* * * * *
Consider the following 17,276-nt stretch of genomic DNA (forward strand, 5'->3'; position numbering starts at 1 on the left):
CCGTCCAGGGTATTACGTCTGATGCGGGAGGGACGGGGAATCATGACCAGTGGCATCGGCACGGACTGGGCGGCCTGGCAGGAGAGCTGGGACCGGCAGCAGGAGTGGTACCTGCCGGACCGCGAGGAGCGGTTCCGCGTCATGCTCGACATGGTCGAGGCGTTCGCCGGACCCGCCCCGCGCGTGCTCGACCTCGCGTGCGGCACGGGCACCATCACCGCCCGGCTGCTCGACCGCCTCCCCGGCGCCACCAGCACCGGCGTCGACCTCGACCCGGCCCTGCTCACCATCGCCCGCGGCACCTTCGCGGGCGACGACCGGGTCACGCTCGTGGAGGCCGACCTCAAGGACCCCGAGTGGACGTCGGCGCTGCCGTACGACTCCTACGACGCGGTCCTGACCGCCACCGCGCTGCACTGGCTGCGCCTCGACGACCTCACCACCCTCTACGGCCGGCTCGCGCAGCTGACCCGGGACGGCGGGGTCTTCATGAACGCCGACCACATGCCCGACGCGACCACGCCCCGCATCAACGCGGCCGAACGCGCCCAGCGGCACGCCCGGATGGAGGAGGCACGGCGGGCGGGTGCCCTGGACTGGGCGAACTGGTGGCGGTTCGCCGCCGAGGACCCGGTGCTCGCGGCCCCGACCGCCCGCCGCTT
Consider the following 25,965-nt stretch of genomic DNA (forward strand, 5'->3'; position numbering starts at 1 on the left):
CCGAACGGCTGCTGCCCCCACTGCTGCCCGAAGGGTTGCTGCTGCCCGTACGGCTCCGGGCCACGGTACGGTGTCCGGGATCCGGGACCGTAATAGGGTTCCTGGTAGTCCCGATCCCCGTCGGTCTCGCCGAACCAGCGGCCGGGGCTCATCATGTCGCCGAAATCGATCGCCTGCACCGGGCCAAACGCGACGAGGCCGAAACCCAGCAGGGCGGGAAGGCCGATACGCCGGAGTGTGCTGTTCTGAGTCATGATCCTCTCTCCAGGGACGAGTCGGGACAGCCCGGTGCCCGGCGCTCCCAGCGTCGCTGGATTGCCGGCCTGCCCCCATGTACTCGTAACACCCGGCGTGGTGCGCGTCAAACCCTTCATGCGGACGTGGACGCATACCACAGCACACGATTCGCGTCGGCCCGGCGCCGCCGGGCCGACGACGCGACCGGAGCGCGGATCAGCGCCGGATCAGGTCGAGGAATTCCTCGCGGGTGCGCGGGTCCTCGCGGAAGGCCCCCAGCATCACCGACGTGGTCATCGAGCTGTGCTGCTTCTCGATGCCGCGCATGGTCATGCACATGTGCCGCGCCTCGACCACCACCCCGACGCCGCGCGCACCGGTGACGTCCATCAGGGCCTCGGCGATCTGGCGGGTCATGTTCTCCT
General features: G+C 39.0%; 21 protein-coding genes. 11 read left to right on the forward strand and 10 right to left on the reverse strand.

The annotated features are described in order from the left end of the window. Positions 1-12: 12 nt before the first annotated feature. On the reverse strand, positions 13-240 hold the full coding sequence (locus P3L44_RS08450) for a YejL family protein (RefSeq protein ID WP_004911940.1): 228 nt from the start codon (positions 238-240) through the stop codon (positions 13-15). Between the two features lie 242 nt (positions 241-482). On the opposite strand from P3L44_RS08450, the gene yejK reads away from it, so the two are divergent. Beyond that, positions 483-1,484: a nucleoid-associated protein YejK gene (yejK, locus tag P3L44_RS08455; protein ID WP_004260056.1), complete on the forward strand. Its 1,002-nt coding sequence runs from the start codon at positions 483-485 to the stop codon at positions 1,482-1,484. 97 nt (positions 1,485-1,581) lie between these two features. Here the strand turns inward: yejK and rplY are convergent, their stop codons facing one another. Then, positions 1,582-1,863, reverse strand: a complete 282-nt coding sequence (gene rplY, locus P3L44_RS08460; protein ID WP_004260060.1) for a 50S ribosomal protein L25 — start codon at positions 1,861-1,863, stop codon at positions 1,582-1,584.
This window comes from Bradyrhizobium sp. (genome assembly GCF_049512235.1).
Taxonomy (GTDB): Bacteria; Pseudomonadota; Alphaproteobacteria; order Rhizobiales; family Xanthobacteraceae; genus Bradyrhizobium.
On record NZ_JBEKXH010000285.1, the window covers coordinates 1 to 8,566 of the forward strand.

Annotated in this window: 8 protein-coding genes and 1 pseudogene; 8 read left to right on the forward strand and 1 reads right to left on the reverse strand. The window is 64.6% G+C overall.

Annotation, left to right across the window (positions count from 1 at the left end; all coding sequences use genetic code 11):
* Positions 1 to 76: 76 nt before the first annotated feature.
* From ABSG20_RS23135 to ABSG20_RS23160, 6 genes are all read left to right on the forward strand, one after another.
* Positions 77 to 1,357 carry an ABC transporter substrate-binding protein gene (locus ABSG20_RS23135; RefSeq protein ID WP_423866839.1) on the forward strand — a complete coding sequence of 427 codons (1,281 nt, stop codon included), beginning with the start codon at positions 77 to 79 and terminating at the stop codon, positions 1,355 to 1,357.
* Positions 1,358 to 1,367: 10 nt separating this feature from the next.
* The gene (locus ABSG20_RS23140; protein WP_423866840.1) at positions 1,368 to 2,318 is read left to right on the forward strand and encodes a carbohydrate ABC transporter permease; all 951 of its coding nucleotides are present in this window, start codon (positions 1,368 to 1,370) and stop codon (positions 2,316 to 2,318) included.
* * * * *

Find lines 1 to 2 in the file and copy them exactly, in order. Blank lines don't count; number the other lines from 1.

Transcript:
Consider the following 17,276-nt stretch of genomic DNA (forward strand, 5'->3'; position numbering starts at 1 on the left):
CCGTCCAGGGTATTACGTCTGATGCGGGAGGGACGGGGAATCATGACCAGTGGCATCGGCACGGACTGGGCGGCCTGGCAGGAGAGCTGGGACCGGCAGCAGGAGTGGTACCTGCCGGACCGCGAGGAGCGGTTCCGCGTCATGCTCGACATGGTCGAGGCGTTCGCCGGACCCGCCCCGCGCGTGCTCGACCTCGCGTGCGGCACGGGCACCATCACCGCCCGGCTGCTCGACCGCCTCCCCGGCGCCACCAGCACCGGCGTCGACCTCGACCCGGCCCTGCTCACCATCGCCCGCGGCACCTTCGCGGGCGACGACCGGGTCACGCTCGTGGAGGCCGACCTCAAGGACCCCGAGTGGACGTCGGCGCTGCCGTACGACTCCTACGACGCGGTCCTGACCGCCACCGCGCTGCACTGGCTGCGCCTCGACGACCTCACCACCCTCTACGGCCGGCTCGCGCAGCTGACCCGGGACGGCGGGGTCTTCATGAACGCCGACCACATGCCCGACGCGACCACGCCCCGCATCAACGCGGCCGAACGCGCCCAGCGGCACGCCCGGATGGAGGAGGCACGGCGGGCGGGTGCCCTGGACTGGGCGAACTGGTGGCGGTTCGCCGCCGAGGACCCGGTGCTCGCGGCCCCGACCGCCCGCCGCTT